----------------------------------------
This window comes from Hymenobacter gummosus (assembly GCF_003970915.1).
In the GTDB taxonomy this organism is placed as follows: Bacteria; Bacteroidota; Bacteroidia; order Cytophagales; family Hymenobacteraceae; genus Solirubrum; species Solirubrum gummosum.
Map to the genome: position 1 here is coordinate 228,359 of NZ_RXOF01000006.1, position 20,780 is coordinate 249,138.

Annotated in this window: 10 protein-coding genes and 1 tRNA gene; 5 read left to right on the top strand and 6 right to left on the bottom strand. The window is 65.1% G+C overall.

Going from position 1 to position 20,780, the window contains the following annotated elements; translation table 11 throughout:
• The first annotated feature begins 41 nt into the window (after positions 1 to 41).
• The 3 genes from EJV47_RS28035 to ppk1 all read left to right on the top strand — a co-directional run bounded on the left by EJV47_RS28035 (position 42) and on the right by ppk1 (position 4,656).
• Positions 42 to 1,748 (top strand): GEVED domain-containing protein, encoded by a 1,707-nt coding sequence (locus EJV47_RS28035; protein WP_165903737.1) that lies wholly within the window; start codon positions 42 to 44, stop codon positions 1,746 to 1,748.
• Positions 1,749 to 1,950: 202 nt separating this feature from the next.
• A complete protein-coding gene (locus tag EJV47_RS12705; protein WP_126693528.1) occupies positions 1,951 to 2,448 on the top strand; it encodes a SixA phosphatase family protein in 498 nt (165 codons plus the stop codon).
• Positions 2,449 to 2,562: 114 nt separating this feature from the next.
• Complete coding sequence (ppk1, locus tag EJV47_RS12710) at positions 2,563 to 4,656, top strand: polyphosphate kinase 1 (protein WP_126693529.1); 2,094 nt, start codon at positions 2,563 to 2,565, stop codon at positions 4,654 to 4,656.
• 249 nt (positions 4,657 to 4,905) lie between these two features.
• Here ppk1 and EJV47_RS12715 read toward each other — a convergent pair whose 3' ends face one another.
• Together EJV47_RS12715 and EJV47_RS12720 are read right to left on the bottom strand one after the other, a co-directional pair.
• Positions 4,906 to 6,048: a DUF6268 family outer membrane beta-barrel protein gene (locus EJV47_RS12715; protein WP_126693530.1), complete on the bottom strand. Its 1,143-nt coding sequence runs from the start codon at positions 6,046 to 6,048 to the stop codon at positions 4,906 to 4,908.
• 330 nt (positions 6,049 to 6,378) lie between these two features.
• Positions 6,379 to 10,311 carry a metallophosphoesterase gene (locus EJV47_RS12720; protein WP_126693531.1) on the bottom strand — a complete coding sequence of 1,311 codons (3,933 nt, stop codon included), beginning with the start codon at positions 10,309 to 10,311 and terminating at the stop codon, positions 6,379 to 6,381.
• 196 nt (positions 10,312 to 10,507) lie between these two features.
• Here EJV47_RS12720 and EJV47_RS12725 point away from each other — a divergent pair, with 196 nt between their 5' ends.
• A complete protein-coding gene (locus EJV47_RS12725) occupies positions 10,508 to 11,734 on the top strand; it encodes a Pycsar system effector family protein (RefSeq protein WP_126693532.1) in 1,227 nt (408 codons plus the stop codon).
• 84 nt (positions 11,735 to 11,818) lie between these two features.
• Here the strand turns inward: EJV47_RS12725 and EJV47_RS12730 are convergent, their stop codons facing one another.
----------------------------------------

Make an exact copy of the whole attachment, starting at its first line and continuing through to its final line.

This window comes from Hymenobacter gummosus (assembly GCF_003970915.1).
In the GTDB taxonomy this organism is placed as follows: Bacteria; Bacteroidota; Bacteroidia; order Cytophagales; family Hymenobacteraceae; genus Solirubrum; species Solirubrum gummosum.
Map to the genome: position 1 here is coordinate 228,359 of NZ_RXOF01000006.1, position 20,780 is coordinate 249,138.

Annotated in this window: 10 protein-coding genes and 1 tRNA gene; 5 read left to right on the top strand and 6 right to left on the bottom strand. The window is 65.1% G+C overall.

Going from position 1 to position 20,780, the window contains the following annotated elements; translation table 11 throughout:
• The first annotated feature begins 41 nt into the window (after positions 1 to 41).
• The 3 genes from EJV47_RS28035 to ppk1 all read left to right on the top strand — a co-directional run bounded on the left by EJV47_RS28035 (position 42) and on the right by ppk1 (position 4,656).
• Positions 42 to 1,748 (top strand): GEVED domain-containing protein, encoded by a 1,707-nt coding sequence (locus EJV47_RS28035; protein WP_165903737.1) that lies wholly within the window; start codon positions 42 to 44, stop codon positions 1,746 to 1,748.
• Positions 1,749 to 1,950: 202 nt separating this feature from the next.
• A complete protein-coding gene (locus tag EJV47_RS12705; protein WP_126693528.1) occupies positions 1,951 to 2,448 on the top strand; it encodes a SixA phosphatase family protein in 498 nt (165 codons plus the stop codon).
• Positions 2,449 to 2,562: 114 nt separating this feature from the next.
• Complete coding sequence (ppk1, locus tag EJV47_RS12710) at positions 2,563 to 4,656, top strand: polyphosphate kinase 1 (protein WP_126693529.1); 2,094 nt, start codon at positions 2,563 to 2,565, stop codon at positions 4,654 to 4,656.
• 249 nt (positions 4,657 to 4,905) lie between these two features.
• Here ppk1 and EJV47_RS12715 read toward each other — a convergent pair whose 3' ends face one another.
• Together EJV47_RS12715 and EJV47_RS12720 are read right to left on the bottom strand one after the other, a co-directional pair.
• Positions 4,906 to 6,048: a DUF6268 family outer membrane beta-barrel protein gene (locus EJV47_RS12715; protein WP_126693530.1), complete on the bottom strand. Its 1,143-nt coding sequence runs from the start codon at positions 6,046 to 6,048 to the stop codon at positions 4,906 to 4,908.
• 330 nt (positions 6,049 to 6,378) lie between these two features.
• Positions 6,379 to 10,311 carry a metallophosphoesterase gene (locus EJV47_RS12720; protein WP_126693531.1) on the bottom strand — a complete coding sequence of 1,311 codons (3,933 nt, stop codon included), beginning with the start codon at positions 10,309 to 10,311 and terminating at the stop codon, positions 6,379 to 6,381.
• 196 nt (positions 10,312 to 10,507) lie between these two features.
• Here EJV47_RS12720 and EJV47_RS12725 point away from each other — a divergent pair, with 196 nt between their 5' ends.
• A complete protein-coding gene (locus EJV47_RS12725) occupies positions 10,508 to 11,734 on the top strand; it encodes a Pycsar system effector family protein (RefSeq protein WP_126693532.1) in 1,227 nt (408 codons plus the stop codon).
• 84 nt (positions 11,735 to 11,818) lie between these two features.
• Here the strand turns inward: EJV47_RS12725 and EJV47_RS12730 are convergent, their stop codons facing one another.